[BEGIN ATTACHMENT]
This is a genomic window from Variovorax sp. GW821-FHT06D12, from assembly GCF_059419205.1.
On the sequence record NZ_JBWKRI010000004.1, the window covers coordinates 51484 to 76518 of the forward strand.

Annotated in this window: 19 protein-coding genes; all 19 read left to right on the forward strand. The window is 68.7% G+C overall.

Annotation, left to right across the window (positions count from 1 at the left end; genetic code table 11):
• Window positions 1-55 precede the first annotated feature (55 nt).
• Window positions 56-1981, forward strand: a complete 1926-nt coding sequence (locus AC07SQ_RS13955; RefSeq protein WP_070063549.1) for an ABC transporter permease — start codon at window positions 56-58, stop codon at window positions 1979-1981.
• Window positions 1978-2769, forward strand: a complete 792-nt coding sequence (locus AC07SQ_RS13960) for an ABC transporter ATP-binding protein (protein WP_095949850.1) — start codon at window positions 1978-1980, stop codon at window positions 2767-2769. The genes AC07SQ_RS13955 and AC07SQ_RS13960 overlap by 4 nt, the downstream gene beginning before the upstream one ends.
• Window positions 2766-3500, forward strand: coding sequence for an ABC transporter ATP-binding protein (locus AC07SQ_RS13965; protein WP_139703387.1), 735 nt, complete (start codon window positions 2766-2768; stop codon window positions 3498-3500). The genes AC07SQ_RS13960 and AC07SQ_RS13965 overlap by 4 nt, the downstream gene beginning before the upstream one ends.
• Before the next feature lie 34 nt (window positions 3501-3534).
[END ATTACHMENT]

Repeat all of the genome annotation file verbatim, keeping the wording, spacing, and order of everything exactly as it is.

This is a genomic window from Variovorax sp. GW821-FHT06D12, from assembly GCF_059419205.1.
On the sequence record NZ_JBWKRI010000004.1, the window covers coordinates 51484 to 76518 of the forward strand.

Annotated in this window: 19 protein-coding genes; all 19 read left to right on the forward strand. The window is 68.7% G+C overall.

Annotation, left to right across the window (positions count from 1 at the left end; genetic code table 11):
• Window positions 1-55 precede the first annotated feature (55 nt).
• Window positions 56-1981, forward strand: a complete 1926-nt coding sequence (locus AC07SQ_RS13955; RefSeq protein WP_070063549.1) for an ABC transporter permease — start codon at window positions 56-58, stop codon at window positions 1979-1981.
• Window positions 1978-2769, forward strand: a complete 792-nt coding sequence (locus AC07SQ_RS13960) for an ABC transporter ATP-binding protein (protein WP_095949850.1) — start codon at window positions 1978-1980, stop codon at window positions 2767-2769. The genes AC07SQ_RS13955 and AC07SQ_RS13960 overlap by 4 nt, the downstream gene beginning before the upstream one ends.
• Window positions 2766-3500, forward strand: coding sequence for an ABC transporter ATP-binding protein (locus AC07SQ_RS13965; protein WP_139703387.1), 735 nt, complete (start codon window positions 2766-2768; stop codon window positions 3498-3500). The genes AC07SQ_RS13960 and AC07SQ_RS13965 overlap by 4 nt, the downstream gene beginning before the upstream one ends.
• Before the next feature lie 34 nt (window positions 3501-3534).